Coping and Overcoming Illness

A Twin's Healing Gift

UPDATED 12/18/2006 at 01:00 AM EST Originally published 12/18/2006 at 01:00 AM EST

Like many identical twins, Naomi DeSalvo Whinnie and Nina DeSalvo Hildebrand, 44, have always leaned on each other. Growing up in Ebensburg, Pa., "we shared clothes, we shared makeup. We shared a bed till we were out of the house. We didn't need anyone else," Whinnie says.

So when Whinnie, a stay-at-home mom of two, was diagnosed with advanced breast cancer in June '05, Hildebrand couldn't let her go it alone. This October, after two mastectomies, chemo, radiation and a failed implant attempt that left Whinnie's chest looking "like a shark took a giant chunk out of my body," her twin donated stomach tissue to help rebuild her breasts—and got a tummy tuck in the bargain.

At the East Cooper Regional Medical Center in Charleston, S.C., a seven-hour reconstruction was performed on Whinnie, whose skin had been too damaged by radiation treatment to stretch over an implant. Though Whinnie had too little stomach flesh to re-create her own C-cup breasts, Hildebrand, a mom of three, was 10 lbs. heavier and "had tissue to spare," says her surgeon, Robert J. Allen, who had performed two previous breast reconstructions with tissue from a twin. In an advanced procedure called a DIEP flap—which can be done using a patient's own flesh or flesh donated by a genetically identical twin—Dr. Allen removed skin and fat from Hildebrand, opened Whinnie's mastectomy scars and attached the tissue, then "shaped the flaps to make them look good," he says.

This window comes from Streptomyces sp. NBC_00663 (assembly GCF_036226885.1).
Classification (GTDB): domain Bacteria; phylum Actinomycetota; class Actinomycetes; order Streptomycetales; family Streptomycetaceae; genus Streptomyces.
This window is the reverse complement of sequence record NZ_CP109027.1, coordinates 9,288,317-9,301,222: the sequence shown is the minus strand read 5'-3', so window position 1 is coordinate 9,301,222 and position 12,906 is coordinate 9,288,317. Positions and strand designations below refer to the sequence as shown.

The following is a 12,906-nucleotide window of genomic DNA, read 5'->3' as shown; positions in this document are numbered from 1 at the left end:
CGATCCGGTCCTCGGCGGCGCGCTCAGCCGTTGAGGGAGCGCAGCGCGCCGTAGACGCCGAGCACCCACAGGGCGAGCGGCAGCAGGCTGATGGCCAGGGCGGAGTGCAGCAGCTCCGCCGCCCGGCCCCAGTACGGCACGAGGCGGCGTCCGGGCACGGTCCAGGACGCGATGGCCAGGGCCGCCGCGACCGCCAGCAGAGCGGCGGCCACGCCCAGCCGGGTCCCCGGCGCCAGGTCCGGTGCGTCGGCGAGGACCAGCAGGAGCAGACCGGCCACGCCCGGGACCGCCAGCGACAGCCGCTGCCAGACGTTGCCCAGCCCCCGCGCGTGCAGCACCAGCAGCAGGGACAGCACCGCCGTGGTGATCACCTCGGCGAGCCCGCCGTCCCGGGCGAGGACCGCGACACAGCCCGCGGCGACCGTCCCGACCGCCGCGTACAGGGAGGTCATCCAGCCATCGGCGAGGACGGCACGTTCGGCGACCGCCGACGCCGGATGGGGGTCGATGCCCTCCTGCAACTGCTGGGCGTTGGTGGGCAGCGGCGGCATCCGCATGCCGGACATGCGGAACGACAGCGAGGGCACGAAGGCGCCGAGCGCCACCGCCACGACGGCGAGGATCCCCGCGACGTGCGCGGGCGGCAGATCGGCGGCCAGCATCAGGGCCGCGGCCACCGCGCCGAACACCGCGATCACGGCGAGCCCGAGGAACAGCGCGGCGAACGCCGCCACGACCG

After the long ordeal for the sisters and their families (Whinnie's husband, Cliff, a supervisor at a machinery company, and Hildebrand's husband, B.J., a manager for a building supply distributor), who live in Johnstown, Pa., the surgeries seemed like a vacation. The patients insisted on staying in the same hospital room, where they wore matching pajamas. "I kept her up all night long saying, 'Look, I have boobs!'" says Whinnie.

Now cancer-free, Whinnie says, "I think about my mortality every day." But her sister's gesture makes living with uncertainty easier. "Now I have a piece of her with me all the time," Whinnie says, "next to my heart."

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